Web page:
Look at the PC we run today. Who would have thought we would need an i5-2400/3GHZ CPU! Windows 10 is a version of Windows that FINALLY works. All the previous versions were just a scam and Gates owes us all $5k...

Now we have the cheapo Chinese STM32F7s (216MHZ) and on the horizon, the Cheapo Chinese STM32H7s at 400MHZ. (FYI no hardware crypto on STM chips from China[no crypto technology to China; trade restrictions])

Believe me someone will find a way to use up all the gobs of processing power! 

Happy flying!

First of all thank you very much for answer Thomas.

Yes, i know that its the IO witch operates the main pwm and the RC imput. (comunicates with the main via serial..)

And it apears to the tat the bypas function its only present on plane software for logical reasons...

You said: "The Pixhawk/PX4 wastes tremendous CPU time processing data in Kalman filters; try a simple soft mounting of the sensors and then sample sufficiently high to filter the mechanical noise/vibration. With a flight controller using a "smart IMU" that samples at 8khz and feeding normalized data at 200hz or better, the FC has more than enough processing power to compare shared data from redundant flight controllers. There is no real reason for a FC to be doing low level sampling of a sensor."

and i found that very intresting of course, the main FC shoul only be used to "flight", and yes i know how important is time resources in computing...

other important thing is how threading is used i gess...

thank a lot for the comment it helps  meto learn more

i suppose that is for an important reasson

Thomas Butler said:

This is VERY inefficient of CPU resources. A pre-processor should sample the data, fuse it, and provide attitude data at about 200hz (think of the old ArduIMU). The Pixhawk/PX4 wastes tremendous CPU time processing data in Kalman filters;

Finally one more important think to say

the technology of which we are speaking is used for delicate things
like transport of human organs
 
https://discuss.ardupilot.org/t/powered-by-ardupilot-first-ever-dro...


Thomas Butler said:

A side consideration is what is the payload; high value cameras, people?  Maybe we just want to be assured our cheapo $40 FC isn't going to crash and wreck our $500 GoProng.

In that case, use a car or helicopter. Do you want to trust delivery of a kidney to a little quad-copter; I think not!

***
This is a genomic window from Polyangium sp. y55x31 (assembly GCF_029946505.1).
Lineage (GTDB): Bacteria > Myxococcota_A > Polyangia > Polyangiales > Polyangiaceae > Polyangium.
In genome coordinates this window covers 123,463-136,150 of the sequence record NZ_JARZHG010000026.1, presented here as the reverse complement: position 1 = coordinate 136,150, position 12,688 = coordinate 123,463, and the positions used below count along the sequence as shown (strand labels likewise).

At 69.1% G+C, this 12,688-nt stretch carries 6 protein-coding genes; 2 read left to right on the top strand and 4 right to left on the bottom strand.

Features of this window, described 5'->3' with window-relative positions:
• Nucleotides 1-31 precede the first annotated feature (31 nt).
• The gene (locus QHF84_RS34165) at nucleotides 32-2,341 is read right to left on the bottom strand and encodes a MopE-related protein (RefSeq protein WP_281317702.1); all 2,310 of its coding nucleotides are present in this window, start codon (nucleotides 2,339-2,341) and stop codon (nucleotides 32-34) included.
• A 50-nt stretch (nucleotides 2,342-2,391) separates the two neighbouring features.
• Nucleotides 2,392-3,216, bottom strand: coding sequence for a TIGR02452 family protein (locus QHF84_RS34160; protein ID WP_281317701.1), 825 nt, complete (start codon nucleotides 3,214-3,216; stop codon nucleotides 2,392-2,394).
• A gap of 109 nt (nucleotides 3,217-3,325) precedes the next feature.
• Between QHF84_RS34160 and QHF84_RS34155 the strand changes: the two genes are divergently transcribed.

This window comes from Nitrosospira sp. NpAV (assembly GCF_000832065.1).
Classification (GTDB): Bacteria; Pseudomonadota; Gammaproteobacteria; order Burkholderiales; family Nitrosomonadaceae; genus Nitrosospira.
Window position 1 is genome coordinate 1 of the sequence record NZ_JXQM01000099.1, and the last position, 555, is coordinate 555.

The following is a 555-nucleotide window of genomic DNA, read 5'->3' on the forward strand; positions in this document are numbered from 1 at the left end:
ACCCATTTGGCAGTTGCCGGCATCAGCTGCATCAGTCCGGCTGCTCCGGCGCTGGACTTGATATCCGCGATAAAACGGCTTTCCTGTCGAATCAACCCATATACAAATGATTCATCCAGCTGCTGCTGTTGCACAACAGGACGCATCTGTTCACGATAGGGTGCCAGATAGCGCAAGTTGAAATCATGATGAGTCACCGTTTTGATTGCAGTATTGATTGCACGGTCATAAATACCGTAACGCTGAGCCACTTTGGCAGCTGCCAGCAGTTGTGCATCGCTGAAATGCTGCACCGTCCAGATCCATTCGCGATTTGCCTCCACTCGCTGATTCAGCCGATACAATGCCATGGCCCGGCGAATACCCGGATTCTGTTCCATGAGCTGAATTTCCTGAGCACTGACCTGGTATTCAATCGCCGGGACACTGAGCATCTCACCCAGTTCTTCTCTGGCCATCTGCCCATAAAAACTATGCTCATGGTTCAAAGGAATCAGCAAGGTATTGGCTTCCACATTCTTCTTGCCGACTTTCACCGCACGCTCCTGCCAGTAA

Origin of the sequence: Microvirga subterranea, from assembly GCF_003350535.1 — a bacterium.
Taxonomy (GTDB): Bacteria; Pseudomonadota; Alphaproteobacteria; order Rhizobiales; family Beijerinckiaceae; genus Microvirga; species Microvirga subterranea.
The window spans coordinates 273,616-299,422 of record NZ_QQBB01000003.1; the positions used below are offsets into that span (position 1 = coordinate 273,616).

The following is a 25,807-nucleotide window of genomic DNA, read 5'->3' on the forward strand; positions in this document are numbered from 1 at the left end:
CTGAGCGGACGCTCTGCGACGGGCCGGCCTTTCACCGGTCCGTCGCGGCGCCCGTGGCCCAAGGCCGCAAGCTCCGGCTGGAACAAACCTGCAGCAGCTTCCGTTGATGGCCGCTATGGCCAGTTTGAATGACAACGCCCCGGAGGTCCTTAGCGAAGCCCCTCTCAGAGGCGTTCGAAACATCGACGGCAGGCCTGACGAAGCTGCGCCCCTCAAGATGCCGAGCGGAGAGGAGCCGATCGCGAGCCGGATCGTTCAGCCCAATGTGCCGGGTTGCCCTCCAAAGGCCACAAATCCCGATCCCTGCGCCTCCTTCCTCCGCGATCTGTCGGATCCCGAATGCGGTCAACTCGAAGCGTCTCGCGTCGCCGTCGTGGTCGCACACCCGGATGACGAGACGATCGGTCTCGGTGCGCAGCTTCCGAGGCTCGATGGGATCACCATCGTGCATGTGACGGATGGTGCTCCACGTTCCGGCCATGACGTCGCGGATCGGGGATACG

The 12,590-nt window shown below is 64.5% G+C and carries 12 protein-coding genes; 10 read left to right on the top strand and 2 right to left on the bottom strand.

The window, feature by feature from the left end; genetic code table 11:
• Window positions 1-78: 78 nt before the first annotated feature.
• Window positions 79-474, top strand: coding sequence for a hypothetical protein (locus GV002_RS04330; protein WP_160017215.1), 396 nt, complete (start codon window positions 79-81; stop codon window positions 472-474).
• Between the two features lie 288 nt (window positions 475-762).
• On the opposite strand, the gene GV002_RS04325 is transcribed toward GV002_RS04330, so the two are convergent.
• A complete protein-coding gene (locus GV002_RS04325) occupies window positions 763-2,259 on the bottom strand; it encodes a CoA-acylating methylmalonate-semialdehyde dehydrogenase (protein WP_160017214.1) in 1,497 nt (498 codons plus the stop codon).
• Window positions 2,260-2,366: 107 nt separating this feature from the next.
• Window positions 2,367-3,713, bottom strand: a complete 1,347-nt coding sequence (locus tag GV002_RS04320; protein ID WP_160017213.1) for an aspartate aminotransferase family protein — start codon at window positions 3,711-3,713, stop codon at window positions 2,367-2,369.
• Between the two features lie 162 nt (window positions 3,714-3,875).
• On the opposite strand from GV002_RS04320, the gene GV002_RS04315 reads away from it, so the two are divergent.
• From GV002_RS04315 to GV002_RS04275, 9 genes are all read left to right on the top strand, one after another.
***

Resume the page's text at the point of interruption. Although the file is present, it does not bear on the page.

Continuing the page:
Alberto Vila said:

Finally one more important think to say

the technology of which we are speaking is used for delicate things
like transport of human organs
 
https://discuss.ardupilot.org/t/powered-by-ardupilot-first-ever-dro...


Thomas Butler said:

A side consideration is what is the payload; high value cameras, people?  Maybe we just want to be assured our cheapo $40 FC isn't going to crash and wreck our $500 GoProng.

That 400hz is the process control loop rate which in the Pixhawk (STM32F4 at 216MHZ) and 100hz in APM (16MHZ Atmel2560) would roughly correspond to the ESC input update rate; how fast the control loop can spit out ESC values. The software is running as a state machine spending much loop time checking for this and that and performing low-level time-consuming sensor fusion and acquisition, flight trajectory/fl;ight plan processing, etc. As opposed to being event driven.

50hz to 200hz refresh is all that is needed to run ESCs in a quadcopter. 200hz is very good. A typical PWM input ESC (1.5 to 2ms PWM) is limited to about a maximum 490hz input update.

Anything over 200hz update to the ESCs is just overkill for cargo/camera multi-rotor drones. 50hz would suffice for planes which does not have the real-time attitude stabilization requirement. Inertia of the motors/props limits response.


Alberto Vila said:

Reply to Discussion

RSS

Groups

Season Two of the Trust Time Trial (T3) Contest 
A list of all T3 contests is here. The current round, the Vertical Horizontal one, is here

© 2019   Created by Chris Anderson.   Powered by

Badges  |  Report an Issue  |  Terms of Service